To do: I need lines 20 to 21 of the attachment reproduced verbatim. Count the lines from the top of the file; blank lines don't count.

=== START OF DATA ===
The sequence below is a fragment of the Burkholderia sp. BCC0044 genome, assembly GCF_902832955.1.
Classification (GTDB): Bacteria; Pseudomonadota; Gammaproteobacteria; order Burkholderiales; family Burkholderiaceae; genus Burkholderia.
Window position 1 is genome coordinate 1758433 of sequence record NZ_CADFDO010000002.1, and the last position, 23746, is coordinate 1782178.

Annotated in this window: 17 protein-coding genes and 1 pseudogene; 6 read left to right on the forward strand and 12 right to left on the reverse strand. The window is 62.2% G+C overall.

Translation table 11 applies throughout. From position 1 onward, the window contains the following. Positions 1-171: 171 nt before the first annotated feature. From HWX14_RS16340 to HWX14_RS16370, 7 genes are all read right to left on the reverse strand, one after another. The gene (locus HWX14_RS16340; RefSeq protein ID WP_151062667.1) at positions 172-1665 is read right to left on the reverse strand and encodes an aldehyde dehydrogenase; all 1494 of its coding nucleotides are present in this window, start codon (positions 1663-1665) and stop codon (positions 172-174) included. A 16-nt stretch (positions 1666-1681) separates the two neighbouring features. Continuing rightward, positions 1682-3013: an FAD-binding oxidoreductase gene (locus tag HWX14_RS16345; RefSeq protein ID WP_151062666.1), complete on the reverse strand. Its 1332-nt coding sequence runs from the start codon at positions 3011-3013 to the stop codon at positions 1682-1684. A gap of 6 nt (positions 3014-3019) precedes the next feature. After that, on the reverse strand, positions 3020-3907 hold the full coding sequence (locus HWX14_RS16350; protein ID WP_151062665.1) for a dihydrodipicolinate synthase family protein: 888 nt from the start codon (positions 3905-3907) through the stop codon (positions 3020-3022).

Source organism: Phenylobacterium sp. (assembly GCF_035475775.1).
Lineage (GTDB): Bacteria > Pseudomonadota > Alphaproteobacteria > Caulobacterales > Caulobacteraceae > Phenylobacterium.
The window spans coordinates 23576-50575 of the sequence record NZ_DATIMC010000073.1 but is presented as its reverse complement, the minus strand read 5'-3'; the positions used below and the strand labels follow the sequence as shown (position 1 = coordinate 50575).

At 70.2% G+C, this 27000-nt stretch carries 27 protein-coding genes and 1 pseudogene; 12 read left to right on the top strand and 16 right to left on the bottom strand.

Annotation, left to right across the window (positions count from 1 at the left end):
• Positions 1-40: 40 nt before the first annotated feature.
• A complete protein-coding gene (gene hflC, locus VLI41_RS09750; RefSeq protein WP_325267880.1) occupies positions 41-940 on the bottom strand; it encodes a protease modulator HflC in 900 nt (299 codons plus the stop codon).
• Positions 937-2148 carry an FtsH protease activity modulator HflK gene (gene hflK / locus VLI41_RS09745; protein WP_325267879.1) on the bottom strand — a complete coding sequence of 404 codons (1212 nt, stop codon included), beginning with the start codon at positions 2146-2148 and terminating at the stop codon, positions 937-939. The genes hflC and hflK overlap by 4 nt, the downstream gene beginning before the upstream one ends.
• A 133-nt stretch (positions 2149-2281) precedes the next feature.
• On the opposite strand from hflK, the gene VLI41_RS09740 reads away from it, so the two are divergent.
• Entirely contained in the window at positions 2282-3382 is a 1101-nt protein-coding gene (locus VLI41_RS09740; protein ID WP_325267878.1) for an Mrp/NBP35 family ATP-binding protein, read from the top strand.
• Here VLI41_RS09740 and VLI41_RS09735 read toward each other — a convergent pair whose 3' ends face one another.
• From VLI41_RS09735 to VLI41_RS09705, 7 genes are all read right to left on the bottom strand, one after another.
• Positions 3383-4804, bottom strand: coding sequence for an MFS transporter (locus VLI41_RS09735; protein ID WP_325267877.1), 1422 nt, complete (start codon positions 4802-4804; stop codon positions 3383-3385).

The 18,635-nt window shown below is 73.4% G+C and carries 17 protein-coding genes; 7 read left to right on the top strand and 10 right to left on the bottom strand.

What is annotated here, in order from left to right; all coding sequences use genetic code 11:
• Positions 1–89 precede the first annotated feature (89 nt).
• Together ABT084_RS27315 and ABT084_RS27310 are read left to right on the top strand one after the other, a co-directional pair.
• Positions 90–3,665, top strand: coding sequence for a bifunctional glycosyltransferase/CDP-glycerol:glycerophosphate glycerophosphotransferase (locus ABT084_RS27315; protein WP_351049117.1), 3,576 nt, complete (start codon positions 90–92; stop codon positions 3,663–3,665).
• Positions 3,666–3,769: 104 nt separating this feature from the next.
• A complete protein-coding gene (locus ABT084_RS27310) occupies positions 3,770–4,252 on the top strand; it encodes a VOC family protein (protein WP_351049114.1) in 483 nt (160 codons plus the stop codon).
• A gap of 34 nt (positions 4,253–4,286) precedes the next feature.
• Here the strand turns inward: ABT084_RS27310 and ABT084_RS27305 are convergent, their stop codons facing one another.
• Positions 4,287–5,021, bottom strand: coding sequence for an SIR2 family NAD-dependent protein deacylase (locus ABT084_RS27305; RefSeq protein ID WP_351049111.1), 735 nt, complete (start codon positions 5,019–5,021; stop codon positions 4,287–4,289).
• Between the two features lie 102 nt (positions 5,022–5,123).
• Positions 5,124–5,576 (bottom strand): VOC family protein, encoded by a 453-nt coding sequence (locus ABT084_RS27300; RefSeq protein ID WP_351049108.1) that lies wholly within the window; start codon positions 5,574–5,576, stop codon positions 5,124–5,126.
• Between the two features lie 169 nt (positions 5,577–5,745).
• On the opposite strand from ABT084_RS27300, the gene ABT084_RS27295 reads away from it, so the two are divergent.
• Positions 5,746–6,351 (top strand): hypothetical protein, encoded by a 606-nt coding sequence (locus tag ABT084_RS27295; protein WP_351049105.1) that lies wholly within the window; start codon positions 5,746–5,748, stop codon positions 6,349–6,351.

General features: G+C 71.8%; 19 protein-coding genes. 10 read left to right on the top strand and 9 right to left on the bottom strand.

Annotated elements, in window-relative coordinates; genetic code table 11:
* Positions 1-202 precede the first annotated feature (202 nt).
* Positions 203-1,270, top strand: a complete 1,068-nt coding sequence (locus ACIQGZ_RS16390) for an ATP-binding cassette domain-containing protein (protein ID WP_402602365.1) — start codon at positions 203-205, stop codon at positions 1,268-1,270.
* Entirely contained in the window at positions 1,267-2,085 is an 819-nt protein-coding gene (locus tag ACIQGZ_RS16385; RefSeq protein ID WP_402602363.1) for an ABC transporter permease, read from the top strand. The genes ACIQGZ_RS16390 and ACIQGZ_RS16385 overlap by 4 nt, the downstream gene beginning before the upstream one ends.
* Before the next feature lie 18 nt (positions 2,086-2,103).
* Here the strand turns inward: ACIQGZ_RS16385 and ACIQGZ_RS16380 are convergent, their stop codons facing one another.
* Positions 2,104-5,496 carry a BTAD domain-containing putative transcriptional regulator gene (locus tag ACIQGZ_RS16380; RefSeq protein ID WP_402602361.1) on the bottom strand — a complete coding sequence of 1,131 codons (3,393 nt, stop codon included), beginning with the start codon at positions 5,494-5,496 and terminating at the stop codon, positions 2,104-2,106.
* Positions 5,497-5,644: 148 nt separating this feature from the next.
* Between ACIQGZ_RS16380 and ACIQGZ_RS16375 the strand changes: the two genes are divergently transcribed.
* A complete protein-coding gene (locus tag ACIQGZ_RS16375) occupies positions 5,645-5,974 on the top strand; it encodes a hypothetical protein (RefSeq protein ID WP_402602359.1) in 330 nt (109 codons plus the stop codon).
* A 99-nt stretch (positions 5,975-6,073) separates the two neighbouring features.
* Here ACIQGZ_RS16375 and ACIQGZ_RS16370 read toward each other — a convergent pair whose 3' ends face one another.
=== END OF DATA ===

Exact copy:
The 18,635-nt window shown below is 73.4% G+C and carries 17 protein-coding genes; 7 read left to right on the top strand and 10 right to left on the bottom strand.

What is annotated here, in order from left to right; all coding sequences use genetic code 11: